Colored Interactive Table

I have developed a simple modification of the Knime Interactive Table that allows you to set coloring on individual cells in the table by accepting multiple Color Models as inputs. This ends up giving a table with functionality similar to conditional color formatting in Excel.

I've been using KNIME for a bit, and one of the limitations that I did not like was that the Interactive Table View allows one to specify only a single ColorManager to use in formatting colors for the table. Further this color only shows at the beginning of the row. What I want to be able to do is set multiple color managers on a table so that a column for molecular weight could be colored one way, and a column for hydrophobicity could be colored another way. I also wanted these color formats to be applied directly to cells in the table (basically like conditional cell coloring in Excel). It turns out that it is fairly easy to modify the Knime Interactive Table code to create a table that can accept multiple color models and then colors the cells in the table based on these color model specifications. Below is a link to the code, basically it just involves reading color models from the input ports and changing the cell renderer to use the appropriate color model in each column. There is a bit of bloat here in that I had to make a copy of TableNodeView and ColorNodeModel rather than just inheriting and making the small changes needed. Other than that, its a fairly simple node and may be of interest to others. I have included source + a compiled add-in binary.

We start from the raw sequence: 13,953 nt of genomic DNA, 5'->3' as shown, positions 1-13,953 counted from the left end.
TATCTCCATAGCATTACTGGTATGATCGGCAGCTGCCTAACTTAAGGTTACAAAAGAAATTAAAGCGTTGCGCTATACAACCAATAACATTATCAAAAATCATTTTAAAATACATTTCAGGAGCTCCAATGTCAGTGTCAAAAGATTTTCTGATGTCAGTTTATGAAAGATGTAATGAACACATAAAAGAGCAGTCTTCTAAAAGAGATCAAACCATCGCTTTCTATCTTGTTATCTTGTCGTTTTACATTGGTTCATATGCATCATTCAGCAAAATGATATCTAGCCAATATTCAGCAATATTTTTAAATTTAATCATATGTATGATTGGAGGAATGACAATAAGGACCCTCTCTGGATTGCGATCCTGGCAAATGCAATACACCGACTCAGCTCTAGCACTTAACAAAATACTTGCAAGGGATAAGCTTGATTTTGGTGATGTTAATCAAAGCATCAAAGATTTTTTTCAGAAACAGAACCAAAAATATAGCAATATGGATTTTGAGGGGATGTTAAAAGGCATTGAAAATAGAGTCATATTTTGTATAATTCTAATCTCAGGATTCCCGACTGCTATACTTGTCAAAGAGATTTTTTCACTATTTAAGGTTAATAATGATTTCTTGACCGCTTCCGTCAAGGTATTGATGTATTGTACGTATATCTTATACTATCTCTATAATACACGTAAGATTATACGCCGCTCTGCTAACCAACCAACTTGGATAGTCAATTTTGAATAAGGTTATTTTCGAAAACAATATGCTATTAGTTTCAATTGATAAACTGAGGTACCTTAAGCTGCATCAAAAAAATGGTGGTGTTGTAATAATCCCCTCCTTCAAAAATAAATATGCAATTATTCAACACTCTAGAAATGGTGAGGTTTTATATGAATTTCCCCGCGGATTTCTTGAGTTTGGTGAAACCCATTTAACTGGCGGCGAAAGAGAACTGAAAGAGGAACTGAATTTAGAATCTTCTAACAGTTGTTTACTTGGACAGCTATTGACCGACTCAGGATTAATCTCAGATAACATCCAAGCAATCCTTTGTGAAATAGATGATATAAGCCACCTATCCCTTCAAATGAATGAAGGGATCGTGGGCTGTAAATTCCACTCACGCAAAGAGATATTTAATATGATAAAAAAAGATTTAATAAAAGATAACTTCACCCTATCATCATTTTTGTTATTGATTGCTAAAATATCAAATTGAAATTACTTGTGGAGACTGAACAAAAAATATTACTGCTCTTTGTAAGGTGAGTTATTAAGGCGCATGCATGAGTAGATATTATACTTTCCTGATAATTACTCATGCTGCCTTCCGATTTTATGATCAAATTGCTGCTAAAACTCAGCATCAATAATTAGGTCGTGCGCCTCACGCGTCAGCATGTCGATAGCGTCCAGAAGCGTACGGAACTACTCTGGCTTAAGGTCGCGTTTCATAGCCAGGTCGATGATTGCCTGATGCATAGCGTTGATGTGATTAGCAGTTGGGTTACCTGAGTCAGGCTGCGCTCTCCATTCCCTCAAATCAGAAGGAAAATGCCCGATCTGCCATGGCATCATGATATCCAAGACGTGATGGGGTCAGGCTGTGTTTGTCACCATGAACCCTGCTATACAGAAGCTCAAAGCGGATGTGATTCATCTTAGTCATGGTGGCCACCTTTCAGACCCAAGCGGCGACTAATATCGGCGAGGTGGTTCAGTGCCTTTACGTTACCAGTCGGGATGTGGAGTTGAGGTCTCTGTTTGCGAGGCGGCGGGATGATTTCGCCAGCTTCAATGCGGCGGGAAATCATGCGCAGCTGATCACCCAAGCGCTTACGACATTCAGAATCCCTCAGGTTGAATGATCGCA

Most impressive!

The notion of connectiing several ColorHandlers via the Model Inports is quite original although not quite the way we envision the property handlers being used :-)

The underlying idea is that colors (and other properties) are applied to data records along the way (i.e. at a previous stage of the pipeline). The reason why property nodes also offer model ports is that sometimes you want to define your coloring (size/shape...) scheme on one data flow and apply the same way to color (size, shape...) the records of a second flow.